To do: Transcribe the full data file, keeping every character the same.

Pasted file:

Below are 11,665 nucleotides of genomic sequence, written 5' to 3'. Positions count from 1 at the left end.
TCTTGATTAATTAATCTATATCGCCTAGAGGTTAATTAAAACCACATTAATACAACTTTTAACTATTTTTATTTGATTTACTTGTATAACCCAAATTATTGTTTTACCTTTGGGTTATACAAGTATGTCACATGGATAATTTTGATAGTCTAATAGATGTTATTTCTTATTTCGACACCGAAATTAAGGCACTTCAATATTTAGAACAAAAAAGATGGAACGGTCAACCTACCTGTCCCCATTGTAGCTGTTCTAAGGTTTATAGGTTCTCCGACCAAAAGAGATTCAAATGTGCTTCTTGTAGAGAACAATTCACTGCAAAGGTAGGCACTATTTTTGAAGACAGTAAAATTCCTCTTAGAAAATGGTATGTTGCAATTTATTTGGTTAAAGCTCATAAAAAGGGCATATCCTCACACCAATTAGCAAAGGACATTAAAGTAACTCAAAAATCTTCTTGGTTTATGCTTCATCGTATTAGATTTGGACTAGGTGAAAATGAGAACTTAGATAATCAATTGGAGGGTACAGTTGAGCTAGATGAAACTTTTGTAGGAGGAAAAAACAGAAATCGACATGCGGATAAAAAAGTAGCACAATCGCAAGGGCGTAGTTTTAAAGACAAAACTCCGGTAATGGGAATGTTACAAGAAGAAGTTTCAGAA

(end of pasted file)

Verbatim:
Below are 11,665 nucleotides of genomic sequence, written 5' to 3'. Positions count from 1 at the left end.
TCTTGATTAATTAATCTATATCGCCTAGAGGTTAATTAAAACCACATTAATACAACTTTTAACTATTTTTATTTGATTTACTTGTATAACCCAAATTATTGTTTTACCTTTGGGTTATACAAGTATGTCACATGGATAATTTTGATAGTCTAATAGATGTTATTTCTTATTTCGACACCGAAATTAAGGCACTTCAATATTTAGAACAAAAAAGATGGAACGGTCAACCTACCTGTCCCCATTGTAGCTGTTCTAAGGTTTATAGGTTCTCCGACCAAAAGAGATTCAAATGTGCTTCTTGTAGAGAACAATTCACTGCAAAGGTAGGCACTATTTTTGAAGACAGTAAAATTCCTCTTAGAAAATGGTATGTTGCAATTTATTTGGTTAAAGCTCATAAAAAGGGCATATCCTCACACCAATTAGCAAAGGACATTAAAGTAACTCAAAAATCTTCTTGGTTTATGCTTCATCGTATTAGATTTGGACTAGGTGAAAATGAGAACTTAGATAATCAATTGGAGGGTACAGTTGAGCTAGATGAAACTTTTGTAGGAGGAAAAAACAGAAATCGACATGCGGATAAAAAAGTAGCACAATCGCAAGGGCGTAGTTTTAAAGACAAAACTCCGGTAATGGGAATGTTACAAGAAGAAGTTTCAGAA